Note to users. If you're seeing this message, it means that your browser cannot find this page's style/presentation instructions -- or possibly that you are using a browser that does not support current Web standards. Find out more about why this message is appearing, and what you can do to make your experience of our site the best it can be.

Subscribe

Sci. Signal., 14 September 2010
Vol. 3, Issue 139, p. ec284
[DOI: 10.1126/scisignal.3139ec284]

EDITORS' CHOICE

DNA Repair UnSIRT6ain Repair

Guy Riddihough

Science, AAAS, Washington, DC 20005, USA

Efficient and accurate repair of double-strand DNA breaks is critical for genome stability and involves a process known as homologous recombination. During repair of the sheared ends, the DNA must be resected by trimming one of the two strands on either side of the break. For the repair to be accurate, the remaining single-stranded DNA (ssDNA) has to be bound by the ssDNA-binding protein, RPA, after which the ssDNA can then bind homologous sequences. Kaidi et al. found that the mammalian deacetylase, SIRT6 (which has been implicated in maintaining genome stability), was critical for resection. At sites of DNA damage, SIRT6 deacetylated and activated CtIP (a protein important for resection), ensuring that resection occurred at the appropriate place and time.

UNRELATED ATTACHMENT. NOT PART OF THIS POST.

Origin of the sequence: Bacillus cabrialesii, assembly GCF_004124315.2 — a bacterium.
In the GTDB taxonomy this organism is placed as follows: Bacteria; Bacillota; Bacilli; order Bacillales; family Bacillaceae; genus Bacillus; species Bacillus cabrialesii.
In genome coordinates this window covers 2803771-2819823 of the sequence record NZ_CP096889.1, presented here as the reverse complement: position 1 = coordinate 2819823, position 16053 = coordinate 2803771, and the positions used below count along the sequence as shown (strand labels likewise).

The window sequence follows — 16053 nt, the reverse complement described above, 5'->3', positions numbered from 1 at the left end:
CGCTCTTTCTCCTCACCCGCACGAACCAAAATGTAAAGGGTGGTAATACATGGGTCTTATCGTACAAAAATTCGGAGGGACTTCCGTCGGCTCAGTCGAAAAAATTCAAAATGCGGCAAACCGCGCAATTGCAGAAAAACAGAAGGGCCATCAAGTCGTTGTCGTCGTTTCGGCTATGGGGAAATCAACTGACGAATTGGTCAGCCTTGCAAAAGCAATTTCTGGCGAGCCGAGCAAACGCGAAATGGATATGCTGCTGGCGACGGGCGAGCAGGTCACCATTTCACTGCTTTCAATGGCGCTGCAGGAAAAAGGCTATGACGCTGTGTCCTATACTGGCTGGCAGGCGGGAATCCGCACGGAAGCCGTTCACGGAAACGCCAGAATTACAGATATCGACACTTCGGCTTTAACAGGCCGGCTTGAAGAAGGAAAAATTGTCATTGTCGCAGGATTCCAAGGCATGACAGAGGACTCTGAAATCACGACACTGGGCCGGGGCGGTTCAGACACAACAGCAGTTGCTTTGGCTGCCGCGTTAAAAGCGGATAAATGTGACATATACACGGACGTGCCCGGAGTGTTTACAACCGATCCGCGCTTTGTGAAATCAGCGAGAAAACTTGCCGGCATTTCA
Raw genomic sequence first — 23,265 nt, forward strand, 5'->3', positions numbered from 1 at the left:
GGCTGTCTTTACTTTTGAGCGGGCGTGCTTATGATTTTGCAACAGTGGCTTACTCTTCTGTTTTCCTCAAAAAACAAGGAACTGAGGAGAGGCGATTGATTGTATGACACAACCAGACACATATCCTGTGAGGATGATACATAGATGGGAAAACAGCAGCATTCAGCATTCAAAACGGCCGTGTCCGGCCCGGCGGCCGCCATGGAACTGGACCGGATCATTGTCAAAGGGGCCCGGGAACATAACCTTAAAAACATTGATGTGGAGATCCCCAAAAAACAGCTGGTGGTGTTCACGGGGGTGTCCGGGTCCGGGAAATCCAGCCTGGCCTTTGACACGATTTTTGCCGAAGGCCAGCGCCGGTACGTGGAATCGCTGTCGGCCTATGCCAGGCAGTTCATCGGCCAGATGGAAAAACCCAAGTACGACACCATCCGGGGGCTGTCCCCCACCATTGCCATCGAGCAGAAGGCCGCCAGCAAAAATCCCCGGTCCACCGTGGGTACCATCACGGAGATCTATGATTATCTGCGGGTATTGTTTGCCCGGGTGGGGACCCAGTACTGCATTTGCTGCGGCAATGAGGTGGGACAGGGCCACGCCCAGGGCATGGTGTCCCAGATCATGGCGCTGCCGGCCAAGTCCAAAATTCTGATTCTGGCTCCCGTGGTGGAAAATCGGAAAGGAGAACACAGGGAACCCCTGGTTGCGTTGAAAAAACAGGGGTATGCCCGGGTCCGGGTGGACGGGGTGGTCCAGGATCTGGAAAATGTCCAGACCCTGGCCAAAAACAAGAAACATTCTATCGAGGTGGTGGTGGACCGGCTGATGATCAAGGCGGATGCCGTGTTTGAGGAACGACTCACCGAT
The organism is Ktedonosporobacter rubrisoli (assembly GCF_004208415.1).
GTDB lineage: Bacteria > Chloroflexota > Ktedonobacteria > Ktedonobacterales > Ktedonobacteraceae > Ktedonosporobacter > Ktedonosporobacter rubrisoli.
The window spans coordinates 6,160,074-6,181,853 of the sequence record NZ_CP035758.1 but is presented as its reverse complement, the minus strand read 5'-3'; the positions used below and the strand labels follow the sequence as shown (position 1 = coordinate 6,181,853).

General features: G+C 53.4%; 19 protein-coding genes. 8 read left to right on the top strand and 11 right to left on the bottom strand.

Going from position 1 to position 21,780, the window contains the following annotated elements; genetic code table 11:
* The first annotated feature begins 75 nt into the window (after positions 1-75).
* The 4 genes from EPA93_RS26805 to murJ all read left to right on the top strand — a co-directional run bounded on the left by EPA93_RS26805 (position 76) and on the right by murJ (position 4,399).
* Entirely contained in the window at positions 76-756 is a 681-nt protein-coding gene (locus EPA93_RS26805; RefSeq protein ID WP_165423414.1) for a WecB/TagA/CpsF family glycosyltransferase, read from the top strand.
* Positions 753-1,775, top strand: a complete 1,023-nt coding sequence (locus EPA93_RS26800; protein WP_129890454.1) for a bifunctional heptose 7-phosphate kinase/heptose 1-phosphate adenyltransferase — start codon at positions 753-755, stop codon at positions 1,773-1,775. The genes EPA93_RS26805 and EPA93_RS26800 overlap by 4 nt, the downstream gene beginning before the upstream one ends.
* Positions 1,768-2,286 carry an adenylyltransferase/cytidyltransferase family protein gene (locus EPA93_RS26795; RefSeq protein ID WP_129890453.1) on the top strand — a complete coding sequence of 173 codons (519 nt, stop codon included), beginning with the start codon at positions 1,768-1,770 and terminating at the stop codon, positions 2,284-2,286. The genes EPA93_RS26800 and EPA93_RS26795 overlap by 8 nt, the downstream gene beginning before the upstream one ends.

A. Kaidi, B. T. Weinert, C. Choudhary, S. P. Jackson, Human SIRT6 promotes DNA end resection through CtIP deacetylation. Science 329, 1348–1353 (2010). [Abstract] [Full Text]

Citation: G. Riddihough, UnSIRT6ain Repair. Sci. Signal. 3, ec284 (2010).



To Advertise     Find Products


Science Signaling. ISSN 1937-9145 (online), 1945-0877 (print). Pre-2008: Science's STKE. ISSN 1525-8882